Edward Dmytryk

D.O.B: Sep 04, 1908 |

25Credit Score

Edward Dmytryk (September 4, 1908 – July 1, 1999) was an American film director who was amongst the Hollywood Ten, a group of blacklisted film industry professionals who served time in prison for being in contempt of Congress during the McCarthy-era red scare. Although born in Grand Forks, British Columbia, Canada, Dmytryk grew up in San Francisco when his Ukrainian parents moved to the United States.

Biography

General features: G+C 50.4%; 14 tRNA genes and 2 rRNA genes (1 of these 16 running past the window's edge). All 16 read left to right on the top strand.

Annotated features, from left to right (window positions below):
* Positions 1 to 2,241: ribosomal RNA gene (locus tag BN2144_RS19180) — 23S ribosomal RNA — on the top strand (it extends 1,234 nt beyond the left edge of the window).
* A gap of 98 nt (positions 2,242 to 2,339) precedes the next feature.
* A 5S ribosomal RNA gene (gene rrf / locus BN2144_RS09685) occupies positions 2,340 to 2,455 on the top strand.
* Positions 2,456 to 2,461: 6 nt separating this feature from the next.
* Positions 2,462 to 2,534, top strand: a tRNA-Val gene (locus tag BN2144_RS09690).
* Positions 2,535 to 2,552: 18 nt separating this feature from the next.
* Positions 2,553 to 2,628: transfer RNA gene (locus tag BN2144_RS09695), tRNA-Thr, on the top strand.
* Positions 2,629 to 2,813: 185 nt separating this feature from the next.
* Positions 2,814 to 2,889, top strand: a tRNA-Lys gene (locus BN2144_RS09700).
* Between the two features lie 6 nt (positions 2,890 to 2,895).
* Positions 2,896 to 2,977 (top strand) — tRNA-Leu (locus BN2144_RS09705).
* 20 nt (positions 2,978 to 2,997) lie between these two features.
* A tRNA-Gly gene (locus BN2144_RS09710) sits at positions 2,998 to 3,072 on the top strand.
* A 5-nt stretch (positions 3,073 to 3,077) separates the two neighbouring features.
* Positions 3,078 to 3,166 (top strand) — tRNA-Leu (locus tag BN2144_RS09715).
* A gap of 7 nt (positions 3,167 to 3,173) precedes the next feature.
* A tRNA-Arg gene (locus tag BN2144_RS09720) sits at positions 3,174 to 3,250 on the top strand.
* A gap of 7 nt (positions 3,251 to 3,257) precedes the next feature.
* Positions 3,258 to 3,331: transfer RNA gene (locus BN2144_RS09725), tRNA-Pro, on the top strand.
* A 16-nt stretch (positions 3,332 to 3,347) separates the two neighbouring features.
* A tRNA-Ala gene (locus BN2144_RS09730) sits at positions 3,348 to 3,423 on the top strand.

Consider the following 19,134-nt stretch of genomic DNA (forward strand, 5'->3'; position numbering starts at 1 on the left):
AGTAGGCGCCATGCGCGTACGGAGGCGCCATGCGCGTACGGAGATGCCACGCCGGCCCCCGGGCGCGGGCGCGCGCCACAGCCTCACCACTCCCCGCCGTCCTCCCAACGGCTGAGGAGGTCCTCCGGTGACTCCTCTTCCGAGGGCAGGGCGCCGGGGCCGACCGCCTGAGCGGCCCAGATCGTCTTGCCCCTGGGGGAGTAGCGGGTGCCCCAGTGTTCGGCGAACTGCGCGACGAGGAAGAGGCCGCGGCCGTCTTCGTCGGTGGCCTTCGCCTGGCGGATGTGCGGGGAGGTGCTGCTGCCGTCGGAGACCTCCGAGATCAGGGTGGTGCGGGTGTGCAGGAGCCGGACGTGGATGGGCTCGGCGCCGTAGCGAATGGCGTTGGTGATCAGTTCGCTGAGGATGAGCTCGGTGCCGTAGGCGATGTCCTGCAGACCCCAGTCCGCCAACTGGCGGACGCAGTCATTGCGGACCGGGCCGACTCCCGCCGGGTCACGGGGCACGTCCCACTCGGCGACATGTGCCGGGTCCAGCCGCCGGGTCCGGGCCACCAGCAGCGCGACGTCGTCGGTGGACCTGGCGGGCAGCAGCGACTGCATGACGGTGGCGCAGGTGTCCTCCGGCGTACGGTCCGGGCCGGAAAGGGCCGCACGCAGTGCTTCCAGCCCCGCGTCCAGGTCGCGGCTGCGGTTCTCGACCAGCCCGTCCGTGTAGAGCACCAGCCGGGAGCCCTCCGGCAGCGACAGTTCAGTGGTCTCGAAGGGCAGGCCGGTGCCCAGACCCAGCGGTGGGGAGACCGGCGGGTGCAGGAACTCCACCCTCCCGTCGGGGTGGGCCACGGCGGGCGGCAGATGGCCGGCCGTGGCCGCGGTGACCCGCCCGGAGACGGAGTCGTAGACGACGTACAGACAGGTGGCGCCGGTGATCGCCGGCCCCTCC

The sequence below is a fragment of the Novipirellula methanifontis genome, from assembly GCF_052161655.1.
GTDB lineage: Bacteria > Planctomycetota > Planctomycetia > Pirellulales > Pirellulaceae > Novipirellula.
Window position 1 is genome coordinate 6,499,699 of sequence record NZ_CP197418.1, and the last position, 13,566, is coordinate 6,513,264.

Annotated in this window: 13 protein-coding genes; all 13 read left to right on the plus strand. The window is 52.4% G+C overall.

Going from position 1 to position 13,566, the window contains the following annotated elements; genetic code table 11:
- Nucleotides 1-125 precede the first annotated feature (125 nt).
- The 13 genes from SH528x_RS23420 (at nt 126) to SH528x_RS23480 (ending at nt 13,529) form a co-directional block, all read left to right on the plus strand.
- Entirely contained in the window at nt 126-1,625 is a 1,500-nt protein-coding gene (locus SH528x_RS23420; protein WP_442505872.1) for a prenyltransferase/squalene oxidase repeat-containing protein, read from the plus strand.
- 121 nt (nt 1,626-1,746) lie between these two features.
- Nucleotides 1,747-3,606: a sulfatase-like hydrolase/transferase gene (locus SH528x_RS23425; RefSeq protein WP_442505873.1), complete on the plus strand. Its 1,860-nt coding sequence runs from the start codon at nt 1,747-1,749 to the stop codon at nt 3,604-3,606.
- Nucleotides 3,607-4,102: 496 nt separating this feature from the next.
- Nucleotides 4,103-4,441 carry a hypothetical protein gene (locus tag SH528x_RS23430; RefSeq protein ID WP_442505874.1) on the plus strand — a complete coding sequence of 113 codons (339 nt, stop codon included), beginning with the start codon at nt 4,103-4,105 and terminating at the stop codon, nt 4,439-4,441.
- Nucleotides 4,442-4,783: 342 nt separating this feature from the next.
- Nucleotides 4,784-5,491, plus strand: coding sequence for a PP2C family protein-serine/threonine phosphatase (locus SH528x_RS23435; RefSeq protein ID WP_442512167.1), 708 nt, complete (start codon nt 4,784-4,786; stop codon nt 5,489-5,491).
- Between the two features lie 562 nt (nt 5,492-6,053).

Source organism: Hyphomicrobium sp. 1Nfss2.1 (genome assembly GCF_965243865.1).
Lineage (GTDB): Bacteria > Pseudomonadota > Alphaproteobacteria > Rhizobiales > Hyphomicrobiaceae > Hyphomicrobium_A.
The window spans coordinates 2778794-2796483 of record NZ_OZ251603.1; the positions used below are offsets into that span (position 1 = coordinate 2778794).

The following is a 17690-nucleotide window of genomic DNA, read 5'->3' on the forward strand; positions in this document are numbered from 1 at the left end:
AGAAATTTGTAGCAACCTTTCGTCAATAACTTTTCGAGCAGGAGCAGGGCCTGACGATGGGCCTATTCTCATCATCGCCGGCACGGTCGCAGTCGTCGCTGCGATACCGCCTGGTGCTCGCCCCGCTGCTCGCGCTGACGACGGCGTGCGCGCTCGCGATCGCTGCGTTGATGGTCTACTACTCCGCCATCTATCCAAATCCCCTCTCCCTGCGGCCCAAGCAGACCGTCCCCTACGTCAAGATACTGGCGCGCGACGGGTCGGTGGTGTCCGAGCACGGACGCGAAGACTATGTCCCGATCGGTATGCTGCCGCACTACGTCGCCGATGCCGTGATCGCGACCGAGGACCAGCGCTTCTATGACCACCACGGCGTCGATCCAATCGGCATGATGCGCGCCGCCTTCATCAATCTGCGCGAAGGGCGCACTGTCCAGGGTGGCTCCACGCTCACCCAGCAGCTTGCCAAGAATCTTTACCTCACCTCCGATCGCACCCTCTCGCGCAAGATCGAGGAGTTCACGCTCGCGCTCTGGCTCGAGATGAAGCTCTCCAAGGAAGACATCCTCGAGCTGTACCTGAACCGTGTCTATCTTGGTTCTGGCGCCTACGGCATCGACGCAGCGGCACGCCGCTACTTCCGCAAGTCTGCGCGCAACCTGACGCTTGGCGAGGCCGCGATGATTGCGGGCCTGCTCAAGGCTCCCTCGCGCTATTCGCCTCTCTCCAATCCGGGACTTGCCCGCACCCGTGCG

Edward Dmytryk (September 4, 1908 – July 1, 1999) was an American film director who was amongst the Hollywood Ten, a group of blacklisted film industry professionals who served time in prison for being in contempt of Congress during the McCarthy-era red scare. Although born in Grand Forks, British Columbia, Canada, Dmytryk grew up in San Francisco when his Ukrainian parents moved to the United States. At the age of 31, he became a naturalized citizen. His best known films from the pre-McCarthy period of his career were film noirs Crossfire, for which he received a Best Director Oscar nomination, and Murder, My Sweet, the latter an adaptation of Raymond Chandlers Farewell My Lovely. In addition, he made two World War II films: Hitlers Children, the story of the Hitler youth and Back to Bataan starring John Wayne. The late 1940s was the time of the Second Red Scare, and Dmytryk was one of many filmmakers investigated. Summoned to appear before the House Committee on Un-American Activities (HUAC), he refused to cooperate and was sent to jail. After spending several months behind bars, Dmytryk made the decision to testify again, and give the names of his fellow members in the American Communist Party as the HUAC had demanded. On April 25, 1951, Dmytryk appeared before HUAC for the second time, answering all questions. He spoke of his own Party past, a very brief membership in 1945, including the naming of twenty-six former members of left-wing groups. He explained how John Howard Lawson, Adrian Scott, Albert Maltz and others had pressured him to include communist propaganda in his films. His testimony damaged several court cases that others of the so-called Hollywood 10 had filed.